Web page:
At the time of his death from cancer in 2009, Littlefield was building his tank corps so quickly that it appeared he might be preparing to invade Palo Alto. Huge trucks hauled German Panzers, American-made Sherman tanks and the odd nuclear missile launcher to his hilltop ranch at a rate of one a week, forcing him to scatter some battle wagons around the 450 acre estate like armor-plated lawn jockeys. Most are operational, but some haven't moved in more than a decade.
These are big boy toys, so size matters. The heaviest and widest tank in the collection is the British Conqueror, a mighty beast at 72 tons. Adolf Hitler touched off World War II by invading Poland with an armada of lightweight Panzers -- also well represented in the collection -- but der Fuhrer always seemed to be overcompensating for something. As the war widened, he pushed the size of some Nazi tanks to 120 tons. "It was a really stupid idea," Boller says, because the Allies soon were meeting every German supertank with lightning quick columns of rolling thunder.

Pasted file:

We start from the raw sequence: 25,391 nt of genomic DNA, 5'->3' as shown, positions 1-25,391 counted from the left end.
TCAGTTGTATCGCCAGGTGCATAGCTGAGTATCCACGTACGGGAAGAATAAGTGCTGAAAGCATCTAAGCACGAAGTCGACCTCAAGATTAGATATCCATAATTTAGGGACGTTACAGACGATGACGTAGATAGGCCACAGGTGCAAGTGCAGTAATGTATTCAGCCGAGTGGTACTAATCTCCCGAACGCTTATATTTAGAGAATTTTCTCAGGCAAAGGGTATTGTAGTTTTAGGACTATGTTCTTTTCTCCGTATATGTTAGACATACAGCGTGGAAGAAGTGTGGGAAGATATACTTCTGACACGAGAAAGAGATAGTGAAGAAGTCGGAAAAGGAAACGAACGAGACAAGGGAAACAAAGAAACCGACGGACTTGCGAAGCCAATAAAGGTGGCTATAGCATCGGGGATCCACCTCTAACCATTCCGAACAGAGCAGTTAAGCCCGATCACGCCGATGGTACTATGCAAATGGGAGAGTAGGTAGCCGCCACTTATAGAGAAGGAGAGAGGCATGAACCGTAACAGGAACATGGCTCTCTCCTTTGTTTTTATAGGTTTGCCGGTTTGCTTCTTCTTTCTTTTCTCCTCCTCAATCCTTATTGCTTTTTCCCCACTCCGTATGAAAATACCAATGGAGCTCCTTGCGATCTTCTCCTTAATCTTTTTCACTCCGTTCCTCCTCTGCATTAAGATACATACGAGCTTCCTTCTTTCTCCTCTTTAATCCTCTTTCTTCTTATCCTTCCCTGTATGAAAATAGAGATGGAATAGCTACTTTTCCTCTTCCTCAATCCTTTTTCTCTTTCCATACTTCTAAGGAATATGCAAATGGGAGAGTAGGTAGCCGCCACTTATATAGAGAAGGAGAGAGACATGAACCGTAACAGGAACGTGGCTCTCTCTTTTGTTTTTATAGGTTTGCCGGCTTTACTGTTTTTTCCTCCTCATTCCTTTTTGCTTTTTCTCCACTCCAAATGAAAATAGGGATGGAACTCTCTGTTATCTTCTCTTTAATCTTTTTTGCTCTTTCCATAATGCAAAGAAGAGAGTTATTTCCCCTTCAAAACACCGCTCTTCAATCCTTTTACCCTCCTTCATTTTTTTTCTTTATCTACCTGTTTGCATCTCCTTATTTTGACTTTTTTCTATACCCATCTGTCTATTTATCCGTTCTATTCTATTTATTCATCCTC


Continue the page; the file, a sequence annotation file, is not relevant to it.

Some 75 to 80 vehicles from Littlefield's vast motor pool will make up the core collection at the new museum. The jewel of the camo-colored crown, which is headed for the museum after Littlefield spent seven years restoring it, is a Panzer V that is believed to have been in retreat from the Russian front when it attempted to cross a frozen river that turned out to be less frozen than the Germans thought. It sank to the bottom of the river, where it remained for 50 years, until it was meticulously restored, down to its cloth-coated wiring. Littlefield only lived long enough to see it fired up one time. Says Boller, "It was his pride and joy."